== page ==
The structure and breakdown of projects

The very first time I managed a project there was very little tracking. I would start with a Functional Specification and then using that work with the developers to come up with some estimate. After that it was left to them to deliver. If someone were to ask me when a project would be done, my answer was less than scientific.
The most frequent question a stakeholder would ask is “Are we on track?”. This question can be broken down into three:

What have we done and are we completely confident that it really is done?
How much work is left?
Are there any risks that prevent us from meeting this date?

Using the example of a shopping site from earlier, I would break this requirement “Build a shopping cart where customers can make purchases” into smaller chunks of work. In effect list everything that needs to be built, tested, migrated, created – every task we can think of into a list. See Appendix A for a sample list.

The next step would be to sit down with the developers and ask them to estimate. Estimation is a topic in itself but for now lets assume we get man-day estimates.  The more developers you have the more the potential for variance. Its up to you to balance between having a lot of developers and thereby spending a lot of time and having too few so that not enough contrarian thought goes into the estimates.

Assuming you have a list and man-day estimates all you have to do is sum the total and arrive at Total Effort. Suppose Total Effort is 1000 man-days – you now know that if you have 5 developers you would take 15 months or so.
It is a good idea to validate this. One approach is to lay a timeline on a large conference table and then post names on the rows and weeks on the columns. Ask the team that did the estimation to lay the cards out and see if the 10 developers can really do it in 15 months. You may be surprised at the output of this exercise.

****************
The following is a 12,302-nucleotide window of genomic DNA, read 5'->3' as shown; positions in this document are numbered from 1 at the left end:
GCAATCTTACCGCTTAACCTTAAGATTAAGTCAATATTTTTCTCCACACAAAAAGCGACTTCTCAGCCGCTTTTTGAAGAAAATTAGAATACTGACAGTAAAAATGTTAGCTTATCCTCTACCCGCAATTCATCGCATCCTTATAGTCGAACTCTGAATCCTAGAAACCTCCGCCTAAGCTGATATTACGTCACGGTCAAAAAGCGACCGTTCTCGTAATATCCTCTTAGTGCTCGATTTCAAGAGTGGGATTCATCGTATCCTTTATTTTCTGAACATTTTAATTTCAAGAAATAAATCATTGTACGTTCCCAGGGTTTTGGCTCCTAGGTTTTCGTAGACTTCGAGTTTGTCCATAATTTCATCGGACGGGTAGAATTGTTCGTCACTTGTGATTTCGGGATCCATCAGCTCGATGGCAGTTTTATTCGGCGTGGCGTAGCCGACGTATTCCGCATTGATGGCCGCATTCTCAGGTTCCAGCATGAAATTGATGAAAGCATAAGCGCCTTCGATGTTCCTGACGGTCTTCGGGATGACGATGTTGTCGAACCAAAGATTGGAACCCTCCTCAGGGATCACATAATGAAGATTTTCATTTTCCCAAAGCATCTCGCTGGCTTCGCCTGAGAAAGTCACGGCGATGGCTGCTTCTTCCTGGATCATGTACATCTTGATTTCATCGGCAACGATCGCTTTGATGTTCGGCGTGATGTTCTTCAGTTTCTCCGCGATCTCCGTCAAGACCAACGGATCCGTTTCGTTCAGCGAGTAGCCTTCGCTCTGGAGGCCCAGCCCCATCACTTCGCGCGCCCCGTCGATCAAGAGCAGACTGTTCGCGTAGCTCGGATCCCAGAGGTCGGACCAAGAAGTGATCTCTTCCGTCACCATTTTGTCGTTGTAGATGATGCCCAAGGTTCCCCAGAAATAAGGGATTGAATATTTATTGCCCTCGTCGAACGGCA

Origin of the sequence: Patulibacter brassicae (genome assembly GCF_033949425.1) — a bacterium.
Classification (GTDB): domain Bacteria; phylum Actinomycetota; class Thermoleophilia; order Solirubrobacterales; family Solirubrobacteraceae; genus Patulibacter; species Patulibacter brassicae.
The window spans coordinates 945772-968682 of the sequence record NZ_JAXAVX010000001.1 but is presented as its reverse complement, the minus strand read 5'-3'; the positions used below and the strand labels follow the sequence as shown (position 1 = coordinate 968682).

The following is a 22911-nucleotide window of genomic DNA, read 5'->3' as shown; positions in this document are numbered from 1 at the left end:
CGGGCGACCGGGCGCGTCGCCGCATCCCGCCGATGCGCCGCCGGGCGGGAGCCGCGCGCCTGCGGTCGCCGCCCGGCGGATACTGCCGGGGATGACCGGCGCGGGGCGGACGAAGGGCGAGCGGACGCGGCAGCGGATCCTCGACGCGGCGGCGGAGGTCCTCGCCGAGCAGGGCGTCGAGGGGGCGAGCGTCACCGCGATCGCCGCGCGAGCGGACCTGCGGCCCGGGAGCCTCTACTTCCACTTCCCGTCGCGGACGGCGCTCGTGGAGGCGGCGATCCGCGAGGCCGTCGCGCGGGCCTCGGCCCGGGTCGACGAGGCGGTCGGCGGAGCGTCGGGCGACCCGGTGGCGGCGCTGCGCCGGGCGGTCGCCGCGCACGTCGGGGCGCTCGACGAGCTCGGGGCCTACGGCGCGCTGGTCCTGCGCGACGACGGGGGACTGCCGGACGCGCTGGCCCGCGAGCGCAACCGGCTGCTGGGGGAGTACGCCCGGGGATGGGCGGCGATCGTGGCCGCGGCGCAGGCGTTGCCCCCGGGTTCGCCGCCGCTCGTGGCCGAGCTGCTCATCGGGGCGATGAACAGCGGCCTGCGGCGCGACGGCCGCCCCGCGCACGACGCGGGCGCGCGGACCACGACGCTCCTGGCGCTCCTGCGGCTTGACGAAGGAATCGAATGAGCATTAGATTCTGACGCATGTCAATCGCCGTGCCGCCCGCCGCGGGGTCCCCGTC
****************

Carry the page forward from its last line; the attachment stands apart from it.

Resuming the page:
In the Agile world these tasks are called stories. They ought to conform to the INVEST principle (Independent, New, Valuable, Estimable, Small, Testable). There is a reason for this and it is covered in detail in Chapter 2, User Stories. I will add though that the Independent principle is important to get out of a Gantt chart mode where one task can only begin when another one is over. It is almost impossible to do this a 100% but you will find it worth your while and almost mandatory.

Another estimation approach is to use story points. Why? Again its covered in the chapter on estimation but for now let us say that this allows us to take the variabilities around days out. How many hours in a day, how good is one developer over another etc. Story Points is a measure of complexity. So if say the simplest story is a 1, the question is how much more complex are the others over this simple story.

For the sake of simplicity let us assume that our shopping cart application has a total of 1000 stories. Let us say that these add up to 3000 points. Now what?

One approach is to lay random cards down on the table and ask the developers to tell you when to stop when they feel they cannot achieve any more. If you end up with 100 points. We now have an estimate that tells us that our team will finish first iteration with about 100 points worth of value. Simple math tells us that it would take 30 iterations or 15 months to achieve the backlog.

Now if your stakeholder were to come to you at the beginning you have an answer. We know its not accurate – the only accurate estimate are the actuals – but the information we have is better than no information.

After your first iteration your team would have completed a few stories worth say 60 points. After 2 weeks you now that your estimate of an end date could be 50 iterations. And so on it goes.